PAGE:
This bill would increase the subsidy rate from the 65th percentile of market to the 75th percentile by July 1, 2021, and 85th percentile by July 1, 2023. It would also call for the creation of a new estimate model to recommend subsidy rates in the future.
An increase in the subsidy rate would help many providers be able to pay their staff a liveable wage, Jasmin said. So many of his employees are living paycheck to paycheck, and the pandemic has only made their stress worse.
When many providers struggle to pay their staff, it leads to high turnover in staffing, which Senn said can be bad for child development.
In early learning, people dedicate their lives to teaching a certain age group and they're not making much more than minimum wage and often in positions where businesses can't offer them benefits, Jessop said.
"We have high expectations on us because we know the value of the work and what we are contributing to the community but have significantly less resources than other areas of education," Jessop said.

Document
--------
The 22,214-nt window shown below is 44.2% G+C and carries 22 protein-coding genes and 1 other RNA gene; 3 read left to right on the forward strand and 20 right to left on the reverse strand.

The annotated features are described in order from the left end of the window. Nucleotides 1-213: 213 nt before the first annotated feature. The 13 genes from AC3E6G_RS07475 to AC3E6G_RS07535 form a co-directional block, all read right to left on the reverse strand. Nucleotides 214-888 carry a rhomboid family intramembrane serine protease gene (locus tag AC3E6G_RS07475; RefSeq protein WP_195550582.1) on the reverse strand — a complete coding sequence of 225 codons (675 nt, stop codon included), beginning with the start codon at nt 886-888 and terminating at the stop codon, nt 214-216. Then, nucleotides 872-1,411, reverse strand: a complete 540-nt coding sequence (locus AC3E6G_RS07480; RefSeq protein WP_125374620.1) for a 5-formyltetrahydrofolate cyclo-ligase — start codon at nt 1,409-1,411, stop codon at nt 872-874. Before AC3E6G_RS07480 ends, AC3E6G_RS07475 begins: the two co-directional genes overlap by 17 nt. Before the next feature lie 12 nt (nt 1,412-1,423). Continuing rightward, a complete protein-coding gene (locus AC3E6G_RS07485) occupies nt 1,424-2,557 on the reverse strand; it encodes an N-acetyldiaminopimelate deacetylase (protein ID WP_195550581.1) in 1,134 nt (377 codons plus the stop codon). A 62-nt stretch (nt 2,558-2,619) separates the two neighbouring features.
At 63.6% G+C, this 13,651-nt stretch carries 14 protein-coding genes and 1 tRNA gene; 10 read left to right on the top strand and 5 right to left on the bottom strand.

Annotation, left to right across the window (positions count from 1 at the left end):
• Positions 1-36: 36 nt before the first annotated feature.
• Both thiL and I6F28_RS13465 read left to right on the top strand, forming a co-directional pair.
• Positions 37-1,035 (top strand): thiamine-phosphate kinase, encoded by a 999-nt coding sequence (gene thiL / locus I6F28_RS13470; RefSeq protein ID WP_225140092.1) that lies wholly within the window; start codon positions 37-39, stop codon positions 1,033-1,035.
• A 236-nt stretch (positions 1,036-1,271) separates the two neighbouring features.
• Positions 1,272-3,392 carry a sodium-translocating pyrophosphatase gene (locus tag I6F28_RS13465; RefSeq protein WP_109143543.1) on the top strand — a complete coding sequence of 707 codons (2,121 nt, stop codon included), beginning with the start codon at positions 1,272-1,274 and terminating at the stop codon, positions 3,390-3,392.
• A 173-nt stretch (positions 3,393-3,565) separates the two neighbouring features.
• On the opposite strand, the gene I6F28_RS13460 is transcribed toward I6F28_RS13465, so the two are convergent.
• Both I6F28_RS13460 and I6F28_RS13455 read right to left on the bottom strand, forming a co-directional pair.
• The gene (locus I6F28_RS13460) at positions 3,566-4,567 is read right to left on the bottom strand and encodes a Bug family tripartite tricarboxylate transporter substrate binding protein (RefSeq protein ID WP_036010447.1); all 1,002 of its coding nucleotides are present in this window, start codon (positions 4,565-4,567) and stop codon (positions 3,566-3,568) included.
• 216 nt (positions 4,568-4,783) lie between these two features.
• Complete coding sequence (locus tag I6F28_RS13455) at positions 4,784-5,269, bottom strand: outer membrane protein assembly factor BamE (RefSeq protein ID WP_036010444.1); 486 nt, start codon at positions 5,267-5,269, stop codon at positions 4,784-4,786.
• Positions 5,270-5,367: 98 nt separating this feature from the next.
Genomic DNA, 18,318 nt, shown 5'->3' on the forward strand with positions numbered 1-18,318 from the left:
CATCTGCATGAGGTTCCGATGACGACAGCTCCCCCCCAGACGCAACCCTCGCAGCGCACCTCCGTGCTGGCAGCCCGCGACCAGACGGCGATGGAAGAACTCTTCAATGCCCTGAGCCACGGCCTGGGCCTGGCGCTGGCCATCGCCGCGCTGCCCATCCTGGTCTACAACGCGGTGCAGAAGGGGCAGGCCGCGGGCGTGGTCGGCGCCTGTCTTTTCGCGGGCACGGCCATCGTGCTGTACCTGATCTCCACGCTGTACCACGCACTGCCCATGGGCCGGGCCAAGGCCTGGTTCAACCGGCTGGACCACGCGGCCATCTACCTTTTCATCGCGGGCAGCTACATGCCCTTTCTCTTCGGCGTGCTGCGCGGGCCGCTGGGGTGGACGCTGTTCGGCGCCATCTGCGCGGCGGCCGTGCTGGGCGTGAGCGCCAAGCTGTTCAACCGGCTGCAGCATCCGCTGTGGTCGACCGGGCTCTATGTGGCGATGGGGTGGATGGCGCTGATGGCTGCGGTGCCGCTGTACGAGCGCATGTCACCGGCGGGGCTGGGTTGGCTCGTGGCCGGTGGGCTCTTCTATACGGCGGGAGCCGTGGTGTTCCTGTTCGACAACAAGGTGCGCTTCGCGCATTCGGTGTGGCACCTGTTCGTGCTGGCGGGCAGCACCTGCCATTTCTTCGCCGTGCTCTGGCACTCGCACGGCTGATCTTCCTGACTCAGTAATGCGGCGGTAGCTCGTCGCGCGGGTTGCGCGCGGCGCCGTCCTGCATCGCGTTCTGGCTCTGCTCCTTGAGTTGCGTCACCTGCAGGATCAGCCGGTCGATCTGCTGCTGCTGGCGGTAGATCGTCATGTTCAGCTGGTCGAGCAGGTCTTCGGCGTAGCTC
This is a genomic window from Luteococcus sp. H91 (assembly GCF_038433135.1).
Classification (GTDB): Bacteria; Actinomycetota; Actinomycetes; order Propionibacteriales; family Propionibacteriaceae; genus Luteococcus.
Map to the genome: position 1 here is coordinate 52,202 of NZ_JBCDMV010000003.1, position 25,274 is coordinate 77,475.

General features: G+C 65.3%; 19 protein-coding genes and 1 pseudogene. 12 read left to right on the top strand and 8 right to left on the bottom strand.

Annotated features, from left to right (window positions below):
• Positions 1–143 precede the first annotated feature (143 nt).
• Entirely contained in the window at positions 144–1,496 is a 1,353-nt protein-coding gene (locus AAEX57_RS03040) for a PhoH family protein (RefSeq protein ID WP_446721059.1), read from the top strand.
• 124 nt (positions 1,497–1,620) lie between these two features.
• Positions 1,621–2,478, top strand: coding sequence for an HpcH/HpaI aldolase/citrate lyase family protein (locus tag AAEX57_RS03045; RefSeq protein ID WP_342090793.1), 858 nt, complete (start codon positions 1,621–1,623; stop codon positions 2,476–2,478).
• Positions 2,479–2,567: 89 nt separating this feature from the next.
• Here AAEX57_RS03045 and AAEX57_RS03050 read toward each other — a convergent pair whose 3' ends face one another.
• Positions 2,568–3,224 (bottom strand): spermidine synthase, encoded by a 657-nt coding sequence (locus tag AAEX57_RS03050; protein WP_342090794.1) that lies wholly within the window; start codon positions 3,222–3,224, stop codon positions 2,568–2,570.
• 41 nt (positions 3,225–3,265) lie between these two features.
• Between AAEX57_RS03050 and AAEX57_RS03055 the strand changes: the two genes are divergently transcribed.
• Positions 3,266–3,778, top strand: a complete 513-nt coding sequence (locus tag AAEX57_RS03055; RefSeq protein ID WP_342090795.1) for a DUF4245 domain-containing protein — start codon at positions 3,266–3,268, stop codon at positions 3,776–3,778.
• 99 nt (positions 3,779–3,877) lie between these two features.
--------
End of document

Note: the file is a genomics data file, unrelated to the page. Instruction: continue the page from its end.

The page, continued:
During the pandemic, many child care providers have found ways to stay open, caring for children of essential workers, including health care workers who are exposed to COVID-19 everyday. And yet, many child care providers don't have health care.
Bower, who is unable to provide health care for her staff, said her employees are now caring for children whose parents are consistently around people who have COVID-19, and social distancing can only go so far.
"You can put as many safety precautions in as you want, but when a toddler needs love, a toddler needs love," she said.
Improving child care improves equity